Members of the Sudanese Rapid Support Forces take position after gunmen opened fire in Khartoum. Reuters
Five people, including two soldiers, were killed as Sudanese troops crushed a rebellion launched by agents of the country's long-feared security agency against a restructuring plan, officials and medics said Wednesday.
On Tuesday, heavy gunfire broke out at some Khartoum bases of the Directorate of General Intelligence Service, formerly known as the National Intelligence and Security Service, after some of its agents rejected a retirement plan proposed by the country's new authorities.
NISS agents were at the forefront of a crackdown on protesters during a nationwide uprising that led to the ouster of longtime autocrat Omar al-Bashir last April.
Late on Tuesday, troops from the regular army and from the paramilitary Rapid Support Force (RSF) stormed the bases amid heavy gunfire.
"We decided to storm the bases to end this rebellion... We have now taken control of these bases," Sudan's chief of staff Lieutenant General Osman Mohamed al-Hassan told reporters early on Wednesday.
"We lost two soldiers and four others, including two officers, have been wounded."
Doctors close to the protest movement that led to Bashir's ouster said that three civilians -- all from the same family -- had been killed by bullets near a NISS base in south Khartoum. A teenager was also wounded.
Khartoum international airport reopened on Wednesday after the authorities shut it when the shooting erupted. One of the NISS bases lies close to the airport.
Government spokesman Faisal Mohamed Saleh said the rebellion was launched by some NISS agents who rejected the amount of money alloted for taking retirement.
"We will not allow any coup against the Sudanese revolution," said the chairman of Sudan's ruling council, General Abdel Fattah al-Burhan, speaking alongside the chief of staff.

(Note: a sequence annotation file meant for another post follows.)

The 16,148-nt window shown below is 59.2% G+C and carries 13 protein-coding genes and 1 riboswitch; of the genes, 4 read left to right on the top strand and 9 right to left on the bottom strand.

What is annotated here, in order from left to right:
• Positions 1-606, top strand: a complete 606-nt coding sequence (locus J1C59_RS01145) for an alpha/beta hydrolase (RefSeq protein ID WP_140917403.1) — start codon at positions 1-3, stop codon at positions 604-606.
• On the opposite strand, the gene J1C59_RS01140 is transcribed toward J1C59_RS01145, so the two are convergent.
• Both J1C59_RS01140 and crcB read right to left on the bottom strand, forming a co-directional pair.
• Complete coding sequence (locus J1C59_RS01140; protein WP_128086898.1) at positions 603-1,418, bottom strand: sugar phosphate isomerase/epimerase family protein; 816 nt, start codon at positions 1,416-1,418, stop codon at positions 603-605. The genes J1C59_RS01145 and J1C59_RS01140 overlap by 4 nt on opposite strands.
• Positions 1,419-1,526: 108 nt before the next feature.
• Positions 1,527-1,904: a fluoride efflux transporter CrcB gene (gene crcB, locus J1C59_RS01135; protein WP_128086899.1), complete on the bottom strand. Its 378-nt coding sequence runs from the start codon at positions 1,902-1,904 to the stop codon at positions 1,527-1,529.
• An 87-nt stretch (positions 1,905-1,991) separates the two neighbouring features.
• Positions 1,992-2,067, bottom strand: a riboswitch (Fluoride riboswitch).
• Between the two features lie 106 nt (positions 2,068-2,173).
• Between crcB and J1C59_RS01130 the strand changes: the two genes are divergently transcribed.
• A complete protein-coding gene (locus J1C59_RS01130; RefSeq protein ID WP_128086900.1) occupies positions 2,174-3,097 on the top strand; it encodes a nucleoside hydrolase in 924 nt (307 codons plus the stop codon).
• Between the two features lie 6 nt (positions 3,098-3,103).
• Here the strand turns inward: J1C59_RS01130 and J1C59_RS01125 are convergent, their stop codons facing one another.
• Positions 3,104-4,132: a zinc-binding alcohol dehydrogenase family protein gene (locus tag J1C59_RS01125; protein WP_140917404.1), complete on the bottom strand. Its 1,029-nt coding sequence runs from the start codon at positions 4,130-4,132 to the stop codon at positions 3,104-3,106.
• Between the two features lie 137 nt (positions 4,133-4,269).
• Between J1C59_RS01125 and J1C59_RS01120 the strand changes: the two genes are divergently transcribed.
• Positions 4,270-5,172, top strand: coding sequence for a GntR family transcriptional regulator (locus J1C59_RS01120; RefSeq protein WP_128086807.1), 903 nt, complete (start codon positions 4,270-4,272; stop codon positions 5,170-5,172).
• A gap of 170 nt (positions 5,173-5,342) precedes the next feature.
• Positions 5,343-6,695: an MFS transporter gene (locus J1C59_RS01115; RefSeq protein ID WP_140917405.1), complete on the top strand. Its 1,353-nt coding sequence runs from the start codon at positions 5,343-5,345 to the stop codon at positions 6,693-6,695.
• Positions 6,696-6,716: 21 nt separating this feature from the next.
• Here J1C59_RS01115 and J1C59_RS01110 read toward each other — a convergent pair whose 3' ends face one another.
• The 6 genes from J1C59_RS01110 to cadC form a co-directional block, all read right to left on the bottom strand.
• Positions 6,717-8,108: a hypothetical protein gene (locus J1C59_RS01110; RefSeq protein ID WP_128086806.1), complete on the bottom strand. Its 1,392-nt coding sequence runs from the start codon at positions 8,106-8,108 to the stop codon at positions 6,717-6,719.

The ruling body is tasked with overseeing a transition to civilian rule as demanded by the protesters who ended Bashir's 30-year rule.
The "Justice First" marches were called by the Sudanese Professionals' Association, which has been spearheading the protests since December.
The latest developments came as the prosecutor general's office said ousted president Omar Al Bashir had been charged over the killings of protesters during anti-regime demonstrations that led to the end of his rule last month.
Medics said on Monday more than 35 people were killed in what is the worst violence since the overthrow of President Omar Al Bashir in April.
"Our forces managed in the past few days to stamp out terrorism in many villages and towns," including Maaret Al Numan, a spokesman said in a televised statement.
Emergency crews worked through the night to rescue survivors and retrieve bodies and used a crane to remove the red-and-white bus from the well, as hundreds thronging to the crash site after the accident late on Tuesday.
MoHAP confirmed that, in coordination with health authorities and the concerned authorities in the country, it has taken "all the necessary precautions in accordance with the scientific recommendations, conditions and standards approved by the World Health Organisation."